The Child Accident Prevention Trust (CAPT) and the British and Irish Portable Battery Association (BIPBA) are launching a joint awareness and information campaign on button cell safety, designed to provide expert information and guidance to parents and professionals working with children and families on how to handle button batteries safely.
Button cells, the small round silver batteries powering growing numbers of household products, have been linked to serious injuries among small children, with lithium cell batteries a particular concern as they are larger and have a higher voltage. The new industry-charity collaboration will help parents, carers and professionals understand the risks and keep children safe.
The information campaign will include joint safety messaging on social media and websites, a safety fact sheet and support for professionals to run community-based activities with parents.
CAPT is the UK’s leading charity specialising in preventing childhood accidents. Katrina Phillips, CAPT’s Chief Executive, said:
“Toddlers are hugely curious and love to explore. But if they swallow a button battery, and it gets stuck in their throat, the battery’s energy can react with bodily fluids to create caustic soda. This can burn a hole through the throat and cause serious internal bleeding or even death. This initiative with BIPBA shows the value of business and charity working together, drawing on our compatible strengths to reach more families and keep children safe.”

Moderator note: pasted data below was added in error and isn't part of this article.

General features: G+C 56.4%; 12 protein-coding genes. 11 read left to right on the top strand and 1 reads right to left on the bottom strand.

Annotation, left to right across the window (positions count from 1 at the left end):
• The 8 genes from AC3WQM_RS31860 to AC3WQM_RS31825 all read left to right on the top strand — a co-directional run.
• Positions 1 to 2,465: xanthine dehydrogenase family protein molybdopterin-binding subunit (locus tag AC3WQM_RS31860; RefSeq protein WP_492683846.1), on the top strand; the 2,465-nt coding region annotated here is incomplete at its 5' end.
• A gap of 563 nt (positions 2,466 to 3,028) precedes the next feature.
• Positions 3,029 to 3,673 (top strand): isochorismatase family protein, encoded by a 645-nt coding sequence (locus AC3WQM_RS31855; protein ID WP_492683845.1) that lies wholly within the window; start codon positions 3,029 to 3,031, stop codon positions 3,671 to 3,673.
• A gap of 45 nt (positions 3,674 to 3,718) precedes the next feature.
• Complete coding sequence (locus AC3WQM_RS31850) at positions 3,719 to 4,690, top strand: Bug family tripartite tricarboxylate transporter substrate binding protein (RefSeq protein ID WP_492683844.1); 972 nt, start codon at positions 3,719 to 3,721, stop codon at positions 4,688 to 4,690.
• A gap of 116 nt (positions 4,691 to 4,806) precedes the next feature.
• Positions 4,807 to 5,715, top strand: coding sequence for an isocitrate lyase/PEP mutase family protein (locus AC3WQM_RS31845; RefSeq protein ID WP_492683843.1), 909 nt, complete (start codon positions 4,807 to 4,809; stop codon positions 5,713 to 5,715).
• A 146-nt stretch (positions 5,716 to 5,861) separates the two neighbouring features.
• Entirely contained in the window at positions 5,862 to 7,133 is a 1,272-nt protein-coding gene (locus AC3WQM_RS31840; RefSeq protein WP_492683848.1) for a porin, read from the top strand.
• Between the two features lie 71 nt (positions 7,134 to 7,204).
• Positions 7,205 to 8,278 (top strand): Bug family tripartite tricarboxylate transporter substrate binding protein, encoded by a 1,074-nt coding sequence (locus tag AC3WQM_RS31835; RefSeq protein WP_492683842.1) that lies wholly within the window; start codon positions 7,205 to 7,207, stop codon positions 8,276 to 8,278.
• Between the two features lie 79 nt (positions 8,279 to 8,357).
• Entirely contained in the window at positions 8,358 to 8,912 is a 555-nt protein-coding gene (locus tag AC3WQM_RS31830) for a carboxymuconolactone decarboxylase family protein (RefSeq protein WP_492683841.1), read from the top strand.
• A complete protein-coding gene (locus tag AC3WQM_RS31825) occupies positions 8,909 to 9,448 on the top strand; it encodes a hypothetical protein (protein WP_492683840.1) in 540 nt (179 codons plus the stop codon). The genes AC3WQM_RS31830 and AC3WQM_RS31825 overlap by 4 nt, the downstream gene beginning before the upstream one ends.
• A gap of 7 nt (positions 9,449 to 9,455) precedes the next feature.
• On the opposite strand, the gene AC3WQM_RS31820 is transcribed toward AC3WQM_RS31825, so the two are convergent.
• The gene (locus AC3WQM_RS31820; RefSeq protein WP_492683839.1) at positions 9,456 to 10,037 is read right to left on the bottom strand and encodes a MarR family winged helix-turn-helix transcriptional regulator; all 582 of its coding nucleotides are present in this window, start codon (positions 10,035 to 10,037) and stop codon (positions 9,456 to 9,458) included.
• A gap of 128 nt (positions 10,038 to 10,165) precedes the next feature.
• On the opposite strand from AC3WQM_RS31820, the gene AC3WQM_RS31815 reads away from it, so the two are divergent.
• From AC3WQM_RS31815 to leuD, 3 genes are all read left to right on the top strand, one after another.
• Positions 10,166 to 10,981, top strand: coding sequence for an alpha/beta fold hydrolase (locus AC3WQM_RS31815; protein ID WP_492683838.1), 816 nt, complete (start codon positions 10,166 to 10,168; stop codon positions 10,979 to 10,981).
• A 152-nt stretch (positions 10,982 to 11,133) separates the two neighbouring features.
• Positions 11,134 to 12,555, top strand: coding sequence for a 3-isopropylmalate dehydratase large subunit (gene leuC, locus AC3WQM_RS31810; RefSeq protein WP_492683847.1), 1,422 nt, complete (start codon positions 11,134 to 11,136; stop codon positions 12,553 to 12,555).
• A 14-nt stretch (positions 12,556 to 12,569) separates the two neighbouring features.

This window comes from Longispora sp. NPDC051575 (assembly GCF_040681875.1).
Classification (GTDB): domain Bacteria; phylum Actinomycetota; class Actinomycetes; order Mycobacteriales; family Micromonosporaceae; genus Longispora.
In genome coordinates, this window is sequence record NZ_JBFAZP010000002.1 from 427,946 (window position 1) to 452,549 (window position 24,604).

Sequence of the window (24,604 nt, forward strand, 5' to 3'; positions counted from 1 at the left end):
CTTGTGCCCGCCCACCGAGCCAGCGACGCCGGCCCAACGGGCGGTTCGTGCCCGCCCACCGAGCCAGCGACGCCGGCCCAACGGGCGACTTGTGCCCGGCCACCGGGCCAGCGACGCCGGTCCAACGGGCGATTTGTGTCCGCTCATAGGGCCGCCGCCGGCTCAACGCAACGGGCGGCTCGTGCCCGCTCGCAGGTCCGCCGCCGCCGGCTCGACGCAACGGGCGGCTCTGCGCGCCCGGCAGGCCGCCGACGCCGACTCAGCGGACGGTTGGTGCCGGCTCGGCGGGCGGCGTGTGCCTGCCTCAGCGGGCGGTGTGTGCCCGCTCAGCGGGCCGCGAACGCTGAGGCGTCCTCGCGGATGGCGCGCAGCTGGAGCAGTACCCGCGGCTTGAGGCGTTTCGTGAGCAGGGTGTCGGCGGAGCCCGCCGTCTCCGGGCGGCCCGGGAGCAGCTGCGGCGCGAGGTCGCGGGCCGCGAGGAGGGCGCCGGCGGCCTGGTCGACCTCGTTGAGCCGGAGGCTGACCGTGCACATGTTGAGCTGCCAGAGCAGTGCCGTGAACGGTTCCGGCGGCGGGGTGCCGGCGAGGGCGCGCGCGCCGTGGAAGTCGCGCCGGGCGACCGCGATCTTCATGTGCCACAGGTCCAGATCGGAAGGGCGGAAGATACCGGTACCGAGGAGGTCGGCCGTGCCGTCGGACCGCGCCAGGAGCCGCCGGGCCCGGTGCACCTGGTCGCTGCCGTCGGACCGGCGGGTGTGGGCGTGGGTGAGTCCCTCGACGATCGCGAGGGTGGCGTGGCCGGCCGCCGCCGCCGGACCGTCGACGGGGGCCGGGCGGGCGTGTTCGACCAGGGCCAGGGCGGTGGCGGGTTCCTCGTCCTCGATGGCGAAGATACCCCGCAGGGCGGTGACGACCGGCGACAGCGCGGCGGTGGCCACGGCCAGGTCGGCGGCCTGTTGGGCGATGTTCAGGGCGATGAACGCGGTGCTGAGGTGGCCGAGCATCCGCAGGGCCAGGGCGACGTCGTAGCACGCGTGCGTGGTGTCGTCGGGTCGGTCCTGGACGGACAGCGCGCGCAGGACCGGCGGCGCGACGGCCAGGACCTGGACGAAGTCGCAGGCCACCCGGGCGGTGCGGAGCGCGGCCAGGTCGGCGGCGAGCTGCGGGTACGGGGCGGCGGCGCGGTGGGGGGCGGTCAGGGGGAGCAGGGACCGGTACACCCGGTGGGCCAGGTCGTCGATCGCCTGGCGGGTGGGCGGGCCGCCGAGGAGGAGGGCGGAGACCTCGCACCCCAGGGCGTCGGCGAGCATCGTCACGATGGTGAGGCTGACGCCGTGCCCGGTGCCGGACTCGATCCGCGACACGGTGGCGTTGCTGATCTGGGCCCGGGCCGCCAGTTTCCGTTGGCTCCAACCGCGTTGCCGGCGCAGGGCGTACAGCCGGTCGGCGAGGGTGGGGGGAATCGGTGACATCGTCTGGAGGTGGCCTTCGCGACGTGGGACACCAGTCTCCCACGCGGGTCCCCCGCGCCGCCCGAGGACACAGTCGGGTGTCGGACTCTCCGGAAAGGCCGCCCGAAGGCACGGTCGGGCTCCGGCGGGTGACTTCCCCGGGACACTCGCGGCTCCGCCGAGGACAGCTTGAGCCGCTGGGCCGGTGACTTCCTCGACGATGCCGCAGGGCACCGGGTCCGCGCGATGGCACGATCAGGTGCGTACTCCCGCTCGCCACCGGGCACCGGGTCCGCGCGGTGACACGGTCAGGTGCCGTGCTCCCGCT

BIPBA is the trade association for the portable battery industry in the UK and Ireland. Members include Panasonic, Duracell, Energizer, Sony, GP Batteries and Varta.
Frank Imbescheid, BIPBA’s Chair, said:
“This is an industry first and has never been done before in the UK. We take the safety of consumers very seriously and are delighted to partner with CAPT.We will work together to ensure that parents, families and healthcare professionals have the right information to keep children safe. Battery manufacturers are continuously working to reduce the risk of ingestion through various initiatives. We however recognise that more could be done to communicate this and our partnership with CAPT enables us to reach a much wider audience and provide information and guidance.”
For advice on button battery safety, visit CAPT’s website or the British and Irish Portable Battery Association.
BIPBA: 0207 457 2018
CAPT: 0207 608 7360